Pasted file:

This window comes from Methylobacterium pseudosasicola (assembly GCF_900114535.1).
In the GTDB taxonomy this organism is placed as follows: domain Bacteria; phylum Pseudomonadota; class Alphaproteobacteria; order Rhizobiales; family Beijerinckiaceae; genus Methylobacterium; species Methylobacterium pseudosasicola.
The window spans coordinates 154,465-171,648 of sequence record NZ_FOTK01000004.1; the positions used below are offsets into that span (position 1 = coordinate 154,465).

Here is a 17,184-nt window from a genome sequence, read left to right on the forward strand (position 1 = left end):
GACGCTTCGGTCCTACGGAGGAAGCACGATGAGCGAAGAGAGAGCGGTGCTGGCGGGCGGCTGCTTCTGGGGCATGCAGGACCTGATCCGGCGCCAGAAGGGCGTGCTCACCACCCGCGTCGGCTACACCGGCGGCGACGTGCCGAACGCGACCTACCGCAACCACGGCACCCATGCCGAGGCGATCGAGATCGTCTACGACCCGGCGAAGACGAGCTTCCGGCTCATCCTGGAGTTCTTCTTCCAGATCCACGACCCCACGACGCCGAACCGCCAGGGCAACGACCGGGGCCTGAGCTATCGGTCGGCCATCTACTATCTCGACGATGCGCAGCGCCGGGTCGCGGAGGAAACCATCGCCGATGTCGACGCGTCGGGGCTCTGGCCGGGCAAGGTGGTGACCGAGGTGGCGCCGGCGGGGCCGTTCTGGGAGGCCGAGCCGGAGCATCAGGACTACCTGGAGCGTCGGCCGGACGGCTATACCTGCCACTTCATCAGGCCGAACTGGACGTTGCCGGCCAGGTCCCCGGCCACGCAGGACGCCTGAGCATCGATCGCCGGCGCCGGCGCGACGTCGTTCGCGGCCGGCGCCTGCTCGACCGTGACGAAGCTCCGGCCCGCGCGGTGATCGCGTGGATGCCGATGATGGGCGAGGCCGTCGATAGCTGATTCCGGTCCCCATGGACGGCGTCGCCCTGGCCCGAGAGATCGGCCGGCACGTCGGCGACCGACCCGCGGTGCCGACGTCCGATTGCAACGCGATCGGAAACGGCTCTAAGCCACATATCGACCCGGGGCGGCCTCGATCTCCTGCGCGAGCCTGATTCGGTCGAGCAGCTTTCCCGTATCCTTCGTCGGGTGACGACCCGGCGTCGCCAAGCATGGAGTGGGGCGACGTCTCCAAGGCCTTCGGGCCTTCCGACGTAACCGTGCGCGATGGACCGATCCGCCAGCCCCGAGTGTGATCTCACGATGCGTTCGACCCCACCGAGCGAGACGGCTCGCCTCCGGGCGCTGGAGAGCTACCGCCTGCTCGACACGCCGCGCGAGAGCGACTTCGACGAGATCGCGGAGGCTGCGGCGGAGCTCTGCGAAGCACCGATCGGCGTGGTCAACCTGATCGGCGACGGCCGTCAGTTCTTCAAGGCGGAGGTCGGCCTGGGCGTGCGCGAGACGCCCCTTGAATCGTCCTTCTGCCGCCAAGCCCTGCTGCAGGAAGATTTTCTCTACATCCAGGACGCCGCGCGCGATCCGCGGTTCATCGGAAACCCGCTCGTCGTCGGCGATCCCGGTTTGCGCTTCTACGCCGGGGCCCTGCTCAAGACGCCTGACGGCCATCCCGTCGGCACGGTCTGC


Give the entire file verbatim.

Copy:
This window comes from Methylobacterium pseudosasicola (assembly GCF_900114535.1).
In the GTDB taxonomy this organism is placed as follows: domain Bacteria; phylum Pseudomonadota; class Alphaproteobacteria; order Rhizobiales; family Beijerinckiaceae; genus Methylobacterium; species Methylobacterium pseudosasicola.
The window spans coordinates 154,465-171,648 of sequence record NZ_FOTK01000004.1; the positions used below are offsets into that span (position 1 = coordinate 154,465).

Here is a 17,184-nt window from a genome sequence, read left to right on the forward strand (position 1 = left end):
GACGCTTCGGTCCTACGGAGGAAGCACGATGAGCGAAGAGAGAGCGGTGCTGGCGGGCGGCTGCTTCTGGGGCATGCAGGACCTGATCCGGCGCCAGAAGGGCGTGCTCACCACCCGCGTCGGCTACACCGGCGGCGACGTGCCGAACGCGACCTACCGCAACCACGGCACCCATGCCGAGGCGATCGAGATCGTCTACGACCCGGCGAAGACGAGCTTCCGGCTCATCCTGGAGTTCTTCTTCCAGATCCACGACCCCACGACGCCGAACCGCCAGGGCAACGACCGGGGCCTGAGCTATCGGTCGGCCATCTACTATCTCGACGATGCGCAGCGCCGGGTCGCGGAGGAAACCATCGCCGATGTCGACGCGTCGGGGCTCTGGCCGGGCAAGGTGGTGACCGAGGTGGCGCCGGCGGGGCCGTTCTGGGAGGCCGAGCCGGAGCATCAGGACTACCTGGAGCGTCGGCCGGACGGCTATACCTGCCACTTCATCAGGCCGAACTGGACGTTGCCGGCCAGGTCCCCGGCCACGCAGGACGCCTGAGCATCGATCGCCGGCGCCGGCGCGACGTCGTTCGCGGCCGGCGCCTGCTCGACCGTGACGAAGCTCCGGCCCGCGCGGTGATCGCGTGGATGCCGATGATGGGCGAGGCCGTCGATAGCTGATTCCGGTCCCCATGGACGGCGTCGCCCTGGCCCGAGAGATCGGCCGGCACGTCGGCGACCGACCCGCGGTGCCGACGTCCGATTGCAACGCGATCGGAAACGGCTCTAAGCCACATATCGACCCGGGGCGGCCTCGATCTCCTGCGCGAGCCTGATTCGGTCGAGCAGCTTTCCCGTATCCTTCGTCGGGTGACGACCCGGCGTCGCCAAGCATGGAGTGGGGCGACGTCTCCAAGGCCTTCGGGCCTTCCGACGTAACCGTGCGCGATGGACCGATCCGCCAGCCCCGAGTGTGATCTCACGATGCGTTCGACCCCACCGAGCGAGACGGCTCGCCTCCGGGCGCTGGAGAGCTACCGCCTGCTCGACACGCCGCGCGAGAGCGACTTCGACGAGATCGCGGAGGCTGCGGCGGAGCTCTGCGAAGCACCGATCGGCGTGGTCAACCTGATCGGCGACGGCCGTCAGTTCTTCAAGGCGGAGGTCGGCCTGGGCGTGCGCGAGACGCCCCTTGAATCGTCCTTCTGCCGCCAAGCCCTGCTGCAGGAAGATTTTCTCTACATCCAGGACGCCGCGCGCGATCCGCGGTTCATCGGAAACCCGCTCGTCGTCGGCGATCCCGGTTTGCGCTTCTACGCCGGGGCCCTGCTCAAGACGCCTGACGGCCATCCCGTCGGCACGGTCTGC